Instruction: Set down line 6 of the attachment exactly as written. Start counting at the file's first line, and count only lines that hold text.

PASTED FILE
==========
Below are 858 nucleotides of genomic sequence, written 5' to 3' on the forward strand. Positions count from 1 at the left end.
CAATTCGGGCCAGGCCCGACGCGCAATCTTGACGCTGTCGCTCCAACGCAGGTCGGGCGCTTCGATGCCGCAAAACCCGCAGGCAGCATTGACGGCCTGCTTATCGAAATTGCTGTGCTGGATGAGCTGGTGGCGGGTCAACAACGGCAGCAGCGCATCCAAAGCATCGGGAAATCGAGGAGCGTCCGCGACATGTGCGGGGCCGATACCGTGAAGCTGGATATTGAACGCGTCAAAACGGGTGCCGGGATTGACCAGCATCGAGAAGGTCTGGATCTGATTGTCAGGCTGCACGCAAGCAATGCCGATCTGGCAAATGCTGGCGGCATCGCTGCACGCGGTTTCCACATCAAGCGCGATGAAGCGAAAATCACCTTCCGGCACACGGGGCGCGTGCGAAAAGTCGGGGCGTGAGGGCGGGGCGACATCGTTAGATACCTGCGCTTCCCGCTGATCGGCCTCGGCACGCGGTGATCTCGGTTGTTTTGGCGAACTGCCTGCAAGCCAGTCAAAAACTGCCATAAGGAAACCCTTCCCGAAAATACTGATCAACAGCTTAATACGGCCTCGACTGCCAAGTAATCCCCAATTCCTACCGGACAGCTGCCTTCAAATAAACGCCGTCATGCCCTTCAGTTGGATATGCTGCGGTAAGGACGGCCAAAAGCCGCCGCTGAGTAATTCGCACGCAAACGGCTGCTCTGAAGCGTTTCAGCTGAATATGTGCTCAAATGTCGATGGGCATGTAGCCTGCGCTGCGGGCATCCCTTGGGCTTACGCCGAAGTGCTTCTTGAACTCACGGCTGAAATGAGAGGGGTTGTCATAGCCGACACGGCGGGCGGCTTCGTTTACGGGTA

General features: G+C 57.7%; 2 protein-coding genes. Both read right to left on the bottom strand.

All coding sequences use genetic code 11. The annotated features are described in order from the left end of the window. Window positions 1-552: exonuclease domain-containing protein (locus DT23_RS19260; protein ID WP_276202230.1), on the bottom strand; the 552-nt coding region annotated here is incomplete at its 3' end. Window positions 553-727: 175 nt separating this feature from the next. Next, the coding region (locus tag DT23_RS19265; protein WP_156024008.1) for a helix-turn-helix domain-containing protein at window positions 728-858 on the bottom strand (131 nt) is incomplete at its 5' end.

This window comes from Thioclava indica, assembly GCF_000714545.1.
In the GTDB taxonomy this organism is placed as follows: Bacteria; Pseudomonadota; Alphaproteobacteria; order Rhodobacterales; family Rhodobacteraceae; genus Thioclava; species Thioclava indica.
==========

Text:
In the GTDB taxonomy this organism is placed as follows: Bacteria; Pseudomonadota; Alphaproteobacteria; order Rhodobacterales; family Rhodobacteraceae; genus Thioclava; species Thioclava indica.